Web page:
RG: So I produced the track alongside my brother Chillaa. We actually produced it in our basement because we have a studio at our house. We’ve actually have had that track for a couple of months and are looking for cool people to remix the song. It was cool, my brother and I have produced a bunch of beats together but this is the first one we’re putting out together. So it’s cool to be able to do that with my brother.
HipHopCanada: Are there any challenges working with family?
RG: No, to be honest. There’s definitely been times when we don’t agree on what the other person is thinking, saying or wants to do but at the end of the day, it’s very evident that we all want what’s best for each other. It’s been more positivity and collaborations than anything and I don’t have to worry if they are doing things in my best interest or if they’re being selfish. I don’t have those kind of thoughts because they’re my family and I already know they want the best for me, my brother and all of us.
HipHopCanada: What artist has been your favourite in terms of getting in the studio with, being around or djing for?
RG: I’ve been in the studio with a couple of artists but not necessarily working with them but to answer your other side of the question, I would say Savannah Ré. She and I became really good friends on tour and I do have a song that she is on. It hasn’t come out yet but that was another easy experience. She’s very flexible and is very talented, so I’d say Savannah Ré for sure.
HipHopCanada: What was it like djing for Obama?
RG: I’m still processing it to be honest, it hasn’t really hit me that it was Obama. It’s funny because in the last interview I did I said the same thing but a week later it still hasn’t really hit me. It was definitely really fun. I liked that it was a corporate event but I was still able to play my dancehall and my afrobeats. It was also really cool to meet new people because there’s a lot of different corporations there. I also got to invite out my family as well as people from businesses and brands that I want to work with. The entire experience was amazing.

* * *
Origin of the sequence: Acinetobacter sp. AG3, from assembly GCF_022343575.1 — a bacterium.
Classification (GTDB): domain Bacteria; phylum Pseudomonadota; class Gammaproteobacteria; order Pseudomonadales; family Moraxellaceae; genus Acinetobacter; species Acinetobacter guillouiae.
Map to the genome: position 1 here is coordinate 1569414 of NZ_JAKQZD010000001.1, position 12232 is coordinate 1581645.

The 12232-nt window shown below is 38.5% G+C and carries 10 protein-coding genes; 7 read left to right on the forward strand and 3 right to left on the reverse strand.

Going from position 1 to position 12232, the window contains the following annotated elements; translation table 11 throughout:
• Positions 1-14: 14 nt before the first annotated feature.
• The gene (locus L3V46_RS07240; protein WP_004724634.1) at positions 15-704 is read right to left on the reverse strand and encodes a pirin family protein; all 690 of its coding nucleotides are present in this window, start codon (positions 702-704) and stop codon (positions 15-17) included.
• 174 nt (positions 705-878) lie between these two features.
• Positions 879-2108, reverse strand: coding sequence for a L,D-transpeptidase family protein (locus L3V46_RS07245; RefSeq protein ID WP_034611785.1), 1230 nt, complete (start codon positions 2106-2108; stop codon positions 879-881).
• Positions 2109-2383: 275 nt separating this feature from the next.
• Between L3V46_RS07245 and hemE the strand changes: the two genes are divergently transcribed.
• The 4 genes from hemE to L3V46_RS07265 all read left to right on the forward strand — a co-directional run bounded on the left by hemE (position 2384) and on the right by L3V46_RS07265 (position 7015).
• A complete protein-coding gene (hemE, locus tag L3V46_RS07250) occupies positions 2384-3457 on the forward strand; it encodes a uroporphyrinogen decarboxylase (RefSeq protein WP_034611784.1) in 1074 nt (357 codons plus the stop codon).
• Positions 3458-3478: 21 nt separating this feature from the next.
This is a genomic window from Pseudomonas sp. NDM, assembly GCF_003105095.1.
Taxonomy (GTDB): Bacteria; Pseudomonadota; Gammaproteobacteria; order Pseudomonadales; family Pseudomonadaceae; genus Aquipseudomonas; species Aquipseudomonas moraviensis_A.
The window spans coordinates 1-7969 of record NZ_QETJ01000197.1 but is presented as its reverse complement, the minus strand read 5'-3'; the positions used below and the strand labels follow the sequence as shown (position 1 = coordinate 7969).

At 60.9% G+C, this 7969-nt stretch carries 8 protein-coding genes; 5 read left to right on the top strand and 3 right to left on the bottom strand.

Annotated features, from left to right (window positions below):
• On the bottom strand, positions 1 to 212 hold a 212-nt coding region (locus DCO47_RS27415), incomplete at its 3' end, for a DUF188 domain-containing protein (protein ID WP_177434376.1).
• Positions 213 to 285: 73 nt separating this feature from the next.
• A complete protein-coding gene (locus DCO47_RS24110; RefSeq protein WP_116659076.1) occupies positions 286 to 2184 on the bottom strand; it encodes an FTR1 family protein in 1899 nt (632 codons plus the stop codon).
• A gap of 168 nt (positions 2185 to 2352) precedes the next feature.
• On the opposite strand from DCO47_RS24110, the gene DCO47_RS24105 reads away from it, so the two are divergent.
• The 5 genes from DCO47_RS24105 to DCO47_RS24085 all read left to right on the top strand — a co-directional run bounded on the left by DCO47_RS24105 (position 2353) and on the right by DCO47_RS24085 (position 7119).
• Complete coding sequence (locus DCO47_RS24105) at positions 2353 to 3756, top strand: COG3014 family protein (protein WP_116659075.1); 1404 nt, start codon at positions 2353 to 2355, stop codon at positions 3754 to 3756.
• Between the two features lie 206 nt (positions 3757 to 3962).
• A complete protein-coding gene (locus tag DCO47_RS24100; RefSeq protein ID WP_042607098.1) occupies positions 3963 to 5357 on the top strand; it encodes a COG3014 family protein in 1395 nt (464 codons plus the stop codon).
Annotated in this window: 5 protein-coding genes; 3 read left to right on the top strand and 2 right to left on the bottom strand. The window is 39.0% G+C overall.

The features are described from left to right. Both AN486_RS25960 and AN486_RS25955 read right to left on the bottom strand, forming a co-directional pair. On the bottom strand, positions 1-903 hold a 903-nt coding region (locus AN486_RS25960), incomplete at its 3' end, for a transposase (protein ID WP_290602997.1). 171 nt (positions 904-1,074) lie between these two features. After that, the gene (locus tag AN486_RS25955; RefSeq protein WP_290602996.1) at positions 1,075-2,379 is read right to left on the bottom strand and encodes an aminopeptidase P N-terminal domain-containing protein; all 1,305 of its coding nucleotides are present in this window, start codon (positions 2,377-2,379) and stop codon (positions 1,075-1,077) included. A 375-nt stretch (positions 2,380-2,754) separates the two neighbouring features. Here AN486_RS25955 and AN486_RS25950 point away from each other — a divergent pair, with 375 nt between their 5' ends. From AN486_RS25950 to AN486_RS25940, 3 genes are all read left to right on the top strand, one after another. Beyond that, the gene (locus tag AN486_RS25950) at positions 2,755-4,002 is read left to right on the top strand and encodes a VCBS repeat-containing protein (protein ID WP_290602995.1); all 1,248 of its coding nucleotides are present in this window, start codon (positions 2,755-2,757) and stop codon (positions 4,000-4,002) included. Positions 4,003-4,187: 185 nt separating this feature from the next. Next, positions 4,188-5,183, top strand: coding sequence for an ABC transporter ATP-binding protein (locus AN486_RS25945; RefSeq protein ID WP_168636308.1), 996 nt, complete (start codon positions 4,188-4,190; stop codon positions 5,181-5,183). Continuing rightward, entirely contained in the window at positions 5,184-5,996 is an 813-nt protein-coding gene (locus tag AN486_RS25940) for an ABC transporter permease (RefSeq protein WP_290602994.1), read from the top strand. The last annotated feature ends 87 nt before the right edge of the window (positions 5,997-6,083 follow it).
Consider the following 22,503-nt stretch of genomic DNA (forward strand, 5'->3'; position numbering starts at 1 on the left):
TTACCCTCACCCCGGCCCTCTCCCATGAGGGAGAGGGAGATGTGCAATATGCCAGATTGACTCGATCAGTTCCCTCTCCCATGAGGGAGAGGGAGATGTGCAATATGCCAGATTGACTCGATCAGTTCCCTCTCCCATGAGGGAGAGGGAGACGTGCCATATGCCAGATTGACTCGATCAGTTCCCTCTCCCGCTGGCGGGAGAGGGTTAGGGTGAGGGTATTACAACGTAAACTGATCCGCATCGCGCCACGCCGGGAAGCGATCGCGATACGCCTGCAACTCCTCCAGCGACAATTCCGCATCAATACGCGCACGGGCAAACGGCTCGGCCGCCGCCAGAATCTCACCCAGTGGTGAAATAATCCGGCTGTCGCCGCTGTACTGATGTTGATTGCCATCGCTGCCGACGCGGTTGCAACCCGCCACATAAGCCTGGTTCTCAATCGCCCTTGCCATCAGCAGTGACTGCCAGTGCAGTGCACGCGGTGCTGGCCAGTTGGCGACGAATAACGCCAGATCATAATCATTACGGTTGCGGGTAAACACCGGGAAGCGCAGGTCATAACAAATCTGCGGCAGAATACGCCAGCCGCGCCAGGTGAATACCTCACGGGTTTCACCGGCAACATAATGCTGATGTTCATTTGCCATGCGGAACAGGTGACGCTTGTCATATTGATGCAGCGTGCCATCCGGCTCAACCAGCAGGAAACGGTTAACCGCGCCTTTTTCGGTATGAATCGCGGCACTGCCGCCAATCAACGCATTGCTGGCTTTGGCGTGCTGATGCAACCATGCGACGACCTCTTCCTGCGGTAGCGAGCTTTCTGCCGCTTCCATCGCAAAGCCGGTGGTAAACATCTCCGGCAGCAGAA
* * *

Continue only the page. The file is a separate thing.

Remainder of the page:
HipHopCanada: How did that opportunity come about?
RG: I was contacted by the economic club of Canada to DJ but on the back end I was referred to them by Rookz Kianna Eastman. She kind of put my name forward. she’s been a huge driving factor in my career as well.
HipHopCanada: That’s dope. Let’s talk about the relationship with her, how did you two meet?
RG: I met Rookz at SXSW in 2018. We knew of each other but that was pretty much it. And without talking about her for an hour I’ll just say, she has just been one of my biggest supporters outside of my family. She’s always looking out for me, any opportunity she gets she automatically tries to bring me on, literally like her sidekick. She’s been so supportive. I’m always able to go to her for advice, she’s been so awesome and such a big help. Definitely like a big sister to me in the industry.
HipHopCanada: One of my last questions for you is, what is one piece of advice that you could give to any upcoming DJs or creatives that will read this interview?
RG: I do say this a lot, and I hate to be repetitive, but the first thing that always comes to my mind is that your network is your net worth. It’s very important to go out, network, make sure you’re meeting new people, and make sure you’re building genuine relationships with these people. Because at the end of the day, as a DJ, yes, you have to be talented but its inevitable that a lot of DJs get booked because of their branding or their social media, or who they know. So it’s very important to be up on the times with that and know that that’s a factor. Even though it’s not always fair, it is definitely a factor. So I would say to go out and network and build relationships with people because it’ll help you go a long way as a DJ.
HipHopCanada: What can the music community here in Canada and abroad expect from you in the near future?
RG: So, without giving away too much… I’ll definitely be expanding my media agency, The House Of Milo, which you can find out more about what we do on our Instagram. We’ll be expanding there and working with more A to B list talent. As a DJ I’ll definitely be doing bigger stages, more festivals in the States and will be doing some more outreach in the community and GTA as well.
HipHopCanada: Any shout outs?
RG: To avoid missing people, I will just say shout out to my family, they’ve been the most awesome set of people that I ever could’ve asked for. Without them my career wouldn’t be anywhere close to where it is today. Also shout out to my best friend, she knows who she is!
You can follow @DJRosegold on Instagram.
Written by Remi Louis Harris for HipHopCanada